The most common acute manifestation of stroke is hemiparesis, which often has a strong negative impact on gait function [1, 2]. Although there is evidence that early onset, intensive, repetitive, and task-specific training of motor functions might accelerate recovery and improve the final outcome, including walking ability, after stroke [36], there is a need for further development of training methods in response to an increasing understanding of recovery and neuroplasticity [7, 8]. As recently highlighted, the dose (number of steps), intensity (heart rate and/or walking speed) and variability of task training also need careful consideration as they influence the result of training interventions [9]. Interventions applied to improve walking after stroke might include over-ground walking with assistance and/or ambulatory devices (such as walking aids or orthoses), strength and balance training, and the use of a treadmill with or without body weight support (BWS). Various technologies that are designed to enable higher dose and more intensive gait training programs have been explored, including electromechanically-assisted gait machines. Electromechanically-assisted gait training (EAGT) in combination with physiotherapy has been found to increase the odds of becoming independent in walking, and the greatest effect is seen when this is applied in the first three months after stroke onset in patients who were unable to walk [10]. Most previously evaluated gait machines have enabled gait training by use of automatic motion generated by the robots. However, active patient participation, real-time control strategies and voluntary muscle activation are considered important in order to achieve the best effects of EAGT [11, 12].

The HAL (Hybrid Assistive Limb) exoskeleton is a hybrid gait machine with a control system that aims to capture the wearer’s voluntary actions (Fig 1A). HAL comprises two subsystems allowing both a voluntary and an automatic mode of action, namely Cybernic Voluntary Control (CVC) and Cybernic Autonomous Control (CAC). Both of these systems depend on the wearer’s intention but in different ways. The control method and algorithm of the HAL system have been reported in detail previously [1315]. In the CVC mode, HAL is triggered by the wearer’s voluntary activation of their lower limb muscles, as recorded by surface electromyography (Fig 1B), to provide torque and support gait motions. In case of complete loss of voluntary activation of gait muscles, the CAC mode may be used. Predefined gait movements are then initiated and sustained based on the wearer’s weight shifting as registered by force-pressure sensors in their shoes. The exoskeleton will swing the left leg when enough weight is put on the right leg in stance phase and vice versa. HAL is available in double and single-leg versions, and gait training with HAL may be performed on a treadmill or over ground with or without BWS.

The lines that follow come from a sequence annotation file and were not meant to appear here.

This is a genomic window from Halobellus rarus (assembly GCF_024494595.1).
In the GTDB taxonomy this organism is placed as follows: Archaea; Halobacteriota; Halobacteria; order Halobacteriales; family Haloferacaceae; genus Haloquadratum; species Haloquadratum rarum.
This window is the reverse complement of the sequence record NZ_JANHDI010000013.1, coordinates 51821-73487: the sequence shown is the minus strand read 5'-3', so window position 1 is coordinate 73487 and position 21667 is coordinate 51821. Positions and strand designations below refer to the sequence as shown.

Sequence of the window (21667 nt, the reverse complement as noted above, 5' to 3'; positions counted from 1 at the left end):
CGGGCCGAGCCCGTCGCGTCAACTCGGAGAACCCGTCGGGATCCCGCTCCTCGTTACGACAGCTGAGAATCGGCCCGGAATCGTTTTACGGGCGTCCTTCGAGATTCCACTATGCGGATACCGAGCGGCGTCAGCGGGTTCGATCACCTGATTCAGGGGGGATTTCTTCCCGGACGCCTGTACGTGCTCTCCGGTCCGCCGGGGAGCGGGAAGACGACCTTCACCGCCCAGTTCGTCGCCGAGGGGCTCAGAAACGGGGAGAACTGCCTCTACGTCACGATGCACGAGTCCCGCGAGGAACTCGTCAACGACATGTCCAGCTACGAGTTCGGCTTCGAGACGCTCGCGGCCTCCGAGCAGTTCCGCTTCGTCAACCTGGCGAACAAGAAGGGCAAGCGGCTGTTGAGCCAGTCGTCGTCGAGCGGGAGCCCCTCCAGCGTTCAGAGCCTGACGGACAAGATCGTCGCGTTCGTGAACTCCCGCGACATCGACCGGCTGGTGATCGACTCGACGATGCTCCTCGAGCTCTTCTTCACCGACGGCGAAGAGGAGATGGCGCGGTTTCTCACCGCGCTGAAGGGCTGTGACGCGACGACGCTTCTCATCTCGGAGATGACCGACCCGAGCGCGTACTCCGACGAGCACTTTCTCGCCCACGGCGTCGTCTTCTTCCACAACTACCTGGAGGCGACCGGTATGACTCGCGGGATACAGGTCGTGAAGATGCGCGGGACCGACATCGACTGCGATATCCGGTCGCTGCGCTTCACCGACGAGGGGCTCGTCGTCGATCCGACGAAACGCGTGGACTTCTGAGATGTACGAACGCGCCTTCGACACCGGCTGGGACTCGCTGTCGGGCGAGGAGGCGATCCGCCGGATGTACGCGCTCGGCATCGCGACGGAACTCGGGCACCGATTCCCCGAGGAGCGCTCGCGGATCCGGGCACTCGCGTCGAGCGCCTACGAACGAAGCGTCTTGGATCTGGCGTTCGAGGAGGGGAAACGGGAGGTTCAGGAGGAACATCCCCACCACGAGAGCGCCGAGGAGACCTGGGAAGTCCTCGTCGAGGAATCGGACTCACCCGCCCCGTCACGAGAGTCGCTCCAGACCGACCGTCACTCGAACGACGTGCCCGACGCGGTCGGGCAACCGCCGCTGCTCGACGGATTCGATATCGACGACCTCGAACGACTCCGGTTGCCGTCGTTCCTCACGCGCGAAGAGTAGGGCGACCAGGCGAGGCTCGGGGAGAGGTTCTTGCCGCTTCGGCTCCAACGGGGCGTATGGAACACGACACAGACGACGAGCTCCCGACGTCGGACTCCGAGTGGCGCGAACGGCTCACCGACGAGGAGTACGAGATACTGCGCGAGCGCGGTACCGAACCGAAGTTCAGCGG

Fig 1. The Hybrid Assistive Limb (HAL).

(A) Illustration of HAL training (B) surface electromyography to capture the wearer’s voluntary muscle activation. Electrodes were affixed over the following muscles: biceps femoris (knee flexion), quadriceps vastus lateralis (knee extension) (in picture) and rectus femoris (hip flexion), gluteus maximus (hip extension) (not in picture). A reference electrode was placed over the lateral femur condyle. Photo: Johan Adelgren (A) and Carin Wesström (B). Consent for publication was obtained from the persons in the pictures.